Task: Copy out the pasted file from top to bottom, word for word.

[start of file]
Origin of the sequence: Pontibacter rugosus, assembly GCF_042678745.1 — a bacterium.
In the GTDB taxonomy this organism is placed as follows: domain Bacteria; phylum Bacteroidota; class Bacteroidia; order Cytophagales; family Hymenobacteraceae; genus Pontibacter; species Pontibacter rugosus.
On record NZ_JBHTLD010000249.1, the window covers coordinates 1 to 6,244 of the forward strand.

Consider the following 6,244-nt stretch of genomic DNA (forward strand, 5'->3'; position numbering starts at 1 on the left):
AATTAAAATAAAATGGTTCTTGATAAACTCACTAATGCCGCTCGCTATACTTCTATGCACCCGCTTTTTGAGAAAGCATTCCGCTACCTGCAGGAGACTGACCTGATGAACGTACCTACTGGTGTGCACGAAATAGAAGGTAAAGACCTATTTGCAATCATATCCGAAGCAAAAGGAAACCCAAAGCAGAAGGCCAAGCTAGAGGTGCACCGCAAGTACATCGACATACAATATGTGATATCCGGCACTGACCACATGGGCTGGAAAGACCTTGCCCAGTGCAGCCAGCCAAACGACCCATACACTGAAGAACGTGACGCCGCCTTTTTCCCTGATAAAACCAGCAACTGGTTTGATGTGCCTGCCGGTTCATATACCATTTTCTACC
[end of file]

Origin of the sequence: Pontibacter rugosus, assembly GCF_042678745.1 — a bacterium.
In the GTDB taxonomy this organism is placed as follows: domain Bacteria; phylum Bacteroidota; class Bacteroidia; order Cytophagales; family Hymenobacteraceae; genus Pontibacter; species Pontibacter rugosus.
On record NZ_JBHTLD010000249.1, the window covers coordinates 1 to 6,244 of the forward strand.

Consider the following 6,244-nt stretch of genomic DNA (forward strand, 5'->3'; position numbering starts at 1 on the left):
AATTAAAATAAAATGGTTCTTGATAAACTCACTAATGCCGCTCGCTATACTTCTATGCACCCGCTTTTTGAGAAAGCATTCCGCTACCTGCAGGAGACTGACCTGATGAACGTACCTACTGGTGTGCACGAAATAGAAGGTAAAGACCTATTTGCAATCATATCCGAAGCAAAAGGAAACCCAAAGCAGAAGGCCAAGCTAGAGGTGCACCGCAAGTACATCGACATACAATATGTGATATCCGGCACTGACCACATGGGCTGGAAAGACCTTGCCCAGTGCAGCCAGCCAAACGACCCATACACTGAAGAACGTGACGCCGCCTTTTTCCCTGATAAAACCAGCAACTGGTTTGATGTGCCTGCCGGTTCATATACCATTTTCTACC